Not Going to Bed Angry (Trail Blaze #4)

From the very beginning of our marriage, we've made it a priority to not go to bed angry.

"Do not let the sun go down on your anger" ~Ephesians 4:26

The Bible lays this out as a clear principle, and someone, at some point counseled us about how important it was.  So we didn't.  And the first few times it felt so pointless.  Several times we stayed up until 2 or 3am just working through an argument to get to the point of forgiveness, or at least mutual understanding where anger was not present, and we could move forward in unity as a "team".

Sometimes it's been him and sometimes it's been me, but each of us has been angry enough to want to pitch this rule if not for the other hounding us to not let the issue carry on into the next day.  The result has been that we don't seethe, stacking up our bitterness and anger and frustrations one on top of the other.

It has taught us to work through conflict at the time that it comes up, and not let it build up to a fever pitch of fury and loathing.

Just a few months ago, after a disagreement of some kind (of course now I don't even remember what it was), I quietly grabbed my things and sneaked out to the couch... I was hell-bent, stubborn in my refusal to grab my pillows and head back to bed.  (I will not share with you the thoughts going through my head but suffice it to say I was NOT thinking nice things.  I was ready to sit on that couch until the end of time.)  But he came out and pursued me... reminded me how much more important our relationship is than a little sleep... we worked through it and went to bed at peace-- unified.

Even after all these years, it did not come naturally to work through problems.  It still takes effort from us both in order to make it happen.  Him pursuing me, and me yielding... or me pursuing conversation with him, and him entering into that communication.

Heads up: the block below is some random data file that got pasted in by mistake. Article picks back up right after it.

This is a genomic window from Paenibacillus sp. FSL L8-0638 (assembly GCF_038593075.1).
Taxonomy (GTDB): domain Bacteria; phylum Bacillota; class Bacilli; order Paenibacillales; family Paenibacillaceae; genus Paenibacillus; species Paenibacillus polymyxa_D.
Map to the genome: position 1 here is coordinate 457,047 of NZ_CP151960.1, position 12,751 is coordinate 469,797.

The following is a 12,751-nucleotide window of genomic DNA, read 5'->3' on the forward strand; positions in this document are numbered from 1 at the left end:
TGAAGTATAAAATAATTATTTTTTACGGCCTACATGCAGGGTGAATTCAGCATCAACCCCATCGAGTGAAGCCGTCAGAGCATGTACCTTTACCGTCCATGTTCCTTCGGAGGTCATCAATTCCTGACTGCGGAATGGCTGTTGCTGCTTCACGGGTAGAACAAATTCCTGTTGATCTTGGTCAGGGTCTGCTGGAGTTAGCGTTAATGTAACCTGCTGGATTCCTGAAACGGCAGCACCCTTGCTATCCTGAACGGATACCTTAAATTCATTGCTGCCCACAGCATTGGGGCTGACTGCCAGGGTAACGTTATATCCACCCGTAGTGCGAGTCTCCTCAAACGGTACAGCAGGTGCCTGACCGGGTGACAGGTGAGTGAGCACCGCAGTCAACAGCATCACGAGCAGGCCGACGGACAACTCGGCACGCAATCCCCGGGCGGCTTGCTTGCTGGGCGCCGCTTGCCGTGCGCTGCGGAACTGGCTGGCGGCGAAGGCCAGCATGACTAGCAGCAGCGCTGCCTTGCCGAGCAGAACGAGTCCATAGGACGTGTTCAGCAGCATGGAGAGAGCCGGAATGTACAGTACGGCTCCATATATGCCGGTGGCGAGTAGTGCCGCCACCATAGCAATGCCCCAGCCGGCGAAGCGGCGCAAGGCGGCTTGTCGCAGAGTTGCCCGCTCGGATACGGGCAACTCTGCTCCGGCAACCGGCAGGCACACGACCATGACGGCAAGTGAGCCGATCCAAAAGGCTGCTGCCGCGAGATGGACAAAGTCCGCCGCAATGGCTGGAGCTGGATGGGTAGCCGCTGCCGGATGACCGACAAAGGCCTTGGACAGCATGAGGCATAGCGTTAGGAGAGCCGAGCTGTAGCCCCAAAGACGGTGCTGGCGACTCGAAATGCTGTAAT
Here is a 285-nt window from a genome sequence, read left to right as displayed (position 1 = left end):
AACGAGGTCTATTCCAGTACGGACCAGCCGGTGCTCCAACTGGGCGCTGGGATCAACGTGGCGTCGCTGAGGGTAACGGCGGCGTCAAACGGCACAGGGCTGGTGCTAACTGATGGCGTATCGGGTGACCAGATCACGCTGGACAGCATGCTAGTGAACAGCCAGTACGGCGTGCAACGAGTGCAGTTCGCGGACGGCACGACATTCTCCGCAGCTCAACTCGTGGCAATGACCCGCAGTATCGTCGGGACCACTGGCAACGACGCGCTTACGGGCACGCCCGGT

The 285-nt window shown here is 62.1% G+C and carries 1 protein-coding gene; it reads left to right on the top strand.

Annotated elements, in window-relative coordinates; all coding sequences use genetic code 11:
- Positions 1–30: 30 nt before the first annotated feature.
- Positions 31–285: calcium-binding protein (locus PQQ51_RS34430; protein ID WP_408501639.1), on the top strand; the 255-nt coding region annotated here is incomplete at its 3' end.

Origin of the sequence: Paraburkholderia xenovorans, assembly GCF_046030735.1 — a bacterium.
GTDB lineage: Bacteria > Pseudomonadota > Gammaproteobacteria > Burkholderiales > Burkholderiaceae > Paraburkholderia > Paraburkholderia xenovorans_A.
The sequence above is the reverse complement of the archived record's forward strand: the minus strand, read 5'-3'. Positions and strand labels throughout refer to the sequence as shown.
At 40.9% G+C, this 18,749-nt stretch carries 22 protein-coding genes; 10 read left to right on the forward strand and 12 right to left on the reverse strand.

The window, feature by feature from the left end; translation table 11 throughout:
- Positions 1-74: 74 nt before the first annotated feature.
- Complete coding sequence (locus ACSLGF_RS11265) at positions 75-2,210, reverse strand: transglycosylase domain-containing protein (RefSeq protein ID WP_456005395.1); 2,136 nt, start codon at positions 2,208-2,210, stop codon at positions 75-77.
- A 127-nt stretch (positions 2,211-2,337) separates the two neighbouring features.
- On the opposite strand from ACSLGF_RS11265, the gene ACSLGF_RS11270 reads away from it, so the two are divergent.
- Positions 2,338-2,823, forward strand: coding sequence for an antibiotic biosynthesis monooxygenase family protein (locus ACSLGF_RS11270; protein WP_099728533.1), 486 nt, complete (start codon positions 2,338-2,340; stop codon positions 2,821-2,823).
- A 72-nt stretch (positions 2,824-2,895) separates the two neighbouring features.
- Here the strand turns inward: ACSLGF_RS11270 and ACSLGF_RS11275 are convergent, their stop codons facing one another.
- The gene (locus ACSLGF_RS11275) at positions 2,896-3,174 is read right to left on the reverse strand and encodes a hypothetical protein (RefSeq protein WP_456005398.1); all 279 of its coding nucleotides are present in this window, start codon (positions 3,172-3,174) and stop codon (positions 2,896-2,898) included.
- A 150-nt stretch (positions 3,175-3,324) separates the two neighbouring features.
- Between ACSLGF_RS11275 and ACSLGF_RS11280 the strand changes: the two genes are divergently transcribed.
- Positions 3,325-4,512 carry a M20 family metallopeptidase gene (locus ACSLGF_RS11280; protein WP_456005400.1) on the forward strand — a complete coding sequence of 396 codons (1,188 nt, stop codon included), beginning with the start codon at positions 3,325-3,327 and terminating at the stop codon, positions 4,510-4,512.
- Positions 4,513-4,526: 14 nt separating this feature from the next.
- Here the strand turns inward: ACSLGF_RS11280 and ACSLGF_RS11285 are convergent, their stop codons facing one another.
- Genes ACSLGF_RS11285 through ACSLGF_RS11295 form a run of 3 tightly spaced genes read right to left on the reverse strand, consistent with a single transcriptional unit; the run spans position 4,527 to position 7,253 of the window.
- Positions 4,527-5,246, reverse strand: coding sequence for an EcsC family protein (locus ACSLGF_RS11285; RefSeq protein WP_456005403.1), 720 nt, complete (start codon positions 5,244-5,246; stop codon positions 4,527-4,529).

It is so easy to let momentary frustrations carry the day (or the night) and keep you in a state of unforgiveness and anger, but it is so much better to force communication (even when we don't want to!) in order to pursue peace in our marriages.

Don't let the anger of one stupid argument (that you won't even remember later) stack up bitterness in your relationship.  Maintain peace and unity as the "status quo" of your relationship.

3 comments:

Anonymous said...

This is excellent advice, and I totally agree. But what is your advice to a woman whose husband is NOT interested in talking through disagreements, but rather, he totally shuts down saying, "I'm not going to talk about this, " regardless of who is at fault? Therefore, disagreements are not talked through, just "shoved under the rug" and never resolved. Meanwhile, once he has cooled off, he forgets and acts like all is well.

Thanks,
Sincerely Seeking

Erin said...

This is wonderful and timeless advice. Usually my husband and I have no trouble with this as we can't stand to be at odds with each other for even five minutes. But occasionally, especially if the disagreement begins in the evening, we get tired before we come to an agreement. In those rare cases, we agree to disagree until morning. It really does help our thoughts to be clear. This decision is always a mutual decision and one made in peace, not in anger. And it is never the preferred choice.

Jess said...

"Sincerely Seeking",
I have two thoughts for you--

(1) I would make sure that I was doing the right thing-- forgiving him and not holding onto bitterness/anger even if we didn't work things through as I might like...

(2) I would also keep asking for communication, and respectfully but persistently press the issue as I had opportunities. I would also pray for a godly man who could speak about this issue in his life so he could "hear" it in a different way from just my perspective as wife, about the importance of communication in marriage.

Certainly it takes two to tango, and it takes two to openly, regularly communicate. But you can do all you can do to facilitate and encourage communication.

Don't lose heart!
Thanks for your vulnerability,
Jess